What if there was a simple way your business could host a gathering of people who were highly interested in what you have to offer and would willingly give you their active attention for up to an hour?
What if I also told you that you don’t have to pay any fee to rent a facility, nor do you have to buy refreshments to keep everybody happy?
And lastly, what if I also told you that during this little shindig you’re hosting, that the participants would be publicly advertising it for you with every single interaction they made?
Sound too good to be true? Sure it is— what are you, crazy? Well, it’s crazy if you’re thinking about an in-person event. But that’s not what I want to talk to you about today.
I want to talk to you about a real way that your brand could easily rally a community of supporters together, on a regular basis to:
- Talk about their passions
- Give you valuable insight about themselves
- Allow you to drive their conversation for an hour
- Publicly promote your event with every interaction
Can you guess what I’m describing?
Well, if you said Twitter Chats— you’re right on the money! (And you probably read the title of this blog post.)
Twitter chats are a great, low cost, low investment way of building community and driving brand awareness. When done right, and with consistency, they can be a powerful marketing tool to add to your efforts.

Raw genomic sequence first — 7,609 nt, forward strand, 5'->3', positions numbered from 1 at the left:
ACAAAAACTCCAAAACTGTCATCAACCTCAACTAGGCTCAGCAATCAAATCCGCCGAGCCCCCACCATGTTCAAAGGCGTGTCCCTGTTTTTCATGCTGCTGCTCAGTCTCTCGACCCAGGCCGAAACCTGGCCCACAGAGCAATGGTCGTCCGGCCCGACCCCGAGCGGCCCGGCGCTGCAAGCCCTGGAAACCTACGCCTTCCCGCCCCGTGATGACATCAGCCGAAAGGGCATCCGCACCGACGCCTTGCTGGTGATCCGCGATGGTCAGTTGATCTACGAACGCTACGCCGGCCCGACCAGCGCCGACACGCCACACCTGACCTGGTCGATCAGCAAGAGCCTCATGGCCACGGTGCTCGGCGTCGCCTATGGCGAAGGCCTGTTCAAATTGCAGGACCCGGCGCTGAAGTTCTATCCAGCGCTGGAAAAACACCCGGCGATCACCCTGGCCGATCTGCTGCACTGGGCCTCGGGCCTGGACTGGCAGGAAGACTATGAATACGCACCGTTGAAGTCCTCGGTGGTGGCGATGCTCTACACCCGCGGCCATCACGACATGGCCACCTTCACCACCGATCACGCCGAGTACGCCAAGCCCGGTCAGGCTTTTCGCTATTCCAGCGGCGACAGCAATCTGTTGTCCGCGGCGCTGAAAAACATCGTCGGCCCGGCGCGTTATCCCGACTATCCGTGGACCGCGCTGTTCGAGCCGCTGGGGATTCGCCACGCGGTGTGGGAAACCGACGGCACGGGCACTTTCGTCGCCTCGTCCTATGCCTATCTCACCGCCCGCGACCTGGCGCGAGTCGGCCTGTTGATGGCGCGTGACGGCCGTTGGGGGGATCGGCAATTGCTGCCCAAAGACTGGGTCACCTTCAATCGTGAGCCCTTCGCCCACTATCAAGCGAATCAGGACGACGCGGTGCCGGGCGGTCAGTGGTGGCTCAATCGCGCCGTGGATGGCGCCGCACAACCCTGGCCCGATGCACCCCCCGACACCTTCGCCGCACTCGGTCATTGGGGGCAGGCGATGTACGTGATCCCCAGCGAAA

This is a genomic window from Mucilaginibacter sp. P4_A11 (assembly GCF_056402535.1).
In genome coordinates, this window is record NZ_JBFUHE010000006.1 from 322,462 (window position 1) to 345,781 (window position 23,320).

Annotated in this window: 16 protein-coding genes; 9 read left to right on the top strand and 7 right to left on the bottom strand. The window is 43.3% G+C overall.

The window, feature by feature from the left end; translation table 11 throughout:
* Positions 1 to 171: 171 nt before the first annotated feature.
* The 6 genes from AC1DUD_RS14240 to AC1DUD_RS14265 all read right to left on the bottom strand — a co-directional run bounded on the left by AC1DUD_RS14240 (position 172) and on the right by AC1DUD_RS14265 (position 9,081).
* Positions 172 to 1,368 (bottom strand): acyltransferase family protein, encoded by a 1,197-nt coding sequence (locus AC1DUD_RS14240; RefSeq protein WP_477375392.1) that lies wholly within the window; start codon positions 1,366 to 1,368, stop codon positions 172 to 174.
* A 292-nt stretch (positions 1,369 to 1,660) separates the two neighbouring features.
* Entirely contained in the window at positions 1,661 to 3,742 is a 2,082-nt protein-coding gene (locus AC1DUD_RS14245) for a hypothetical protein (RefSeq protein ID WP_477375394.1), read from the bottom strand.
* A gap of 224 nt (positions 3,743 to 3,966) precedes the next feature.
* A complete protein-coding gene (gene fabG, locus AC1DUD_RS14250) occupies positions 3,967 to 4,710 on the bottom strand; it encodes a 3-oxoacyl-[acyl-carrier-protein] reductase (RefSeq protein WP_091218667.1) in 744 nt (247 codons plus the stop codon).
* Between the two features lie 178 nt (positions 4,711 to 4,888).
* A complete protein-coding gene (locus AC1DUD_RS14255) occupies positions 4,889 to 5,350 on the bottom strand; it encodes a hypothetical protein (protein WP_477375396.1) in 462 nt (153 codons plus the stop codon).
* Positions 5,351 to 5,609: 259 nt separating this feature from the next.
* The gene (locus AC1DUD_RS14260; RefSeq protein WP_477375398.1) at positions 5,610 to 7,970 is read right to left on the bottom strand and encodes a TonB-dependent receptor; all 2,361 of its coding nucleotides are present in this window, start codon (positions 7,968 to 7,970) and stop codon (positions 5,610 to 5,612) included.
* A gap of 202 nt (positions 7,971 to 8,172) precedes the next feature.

In this post I’m going to go through the planning steps and tools we use to produce Twitter chats for our clients. It will give you everything you need to produce one yourself, or at least a guide for your marketing team to begin creating one for you.
Phase 1: Planning
The planning phase is where you will sit down and discuss the goals, decide on the hashtag, determine the first topic, and plan out the questions.
Let’s talk goals
Before you do anything else, you must know what your goal or Key Performance Indicator (KPI) of the Twitter chat is going to be. If you’re just doing it because “…marketing” then you won’t get the most out of it.
In fact, you probably won’t get anything out of it at all.
So, instead, know exactly why you’re doing this Twitter chat and have an end goal in mind. Some reasonable goals might be:
- Generate brand recognition around a given subject, keyword or phrase
- Attract followers and/or influencers around a given subject or keyword or phrase
- Build rapport with current followers that will lead to more day-to-day engagement
- Gather insight about audience pain points, passions or other valuable insight
Once you’ve determined your goal be sure that you write it down somewhere that will keep it at the front of your mind as you complete the following phases of the process.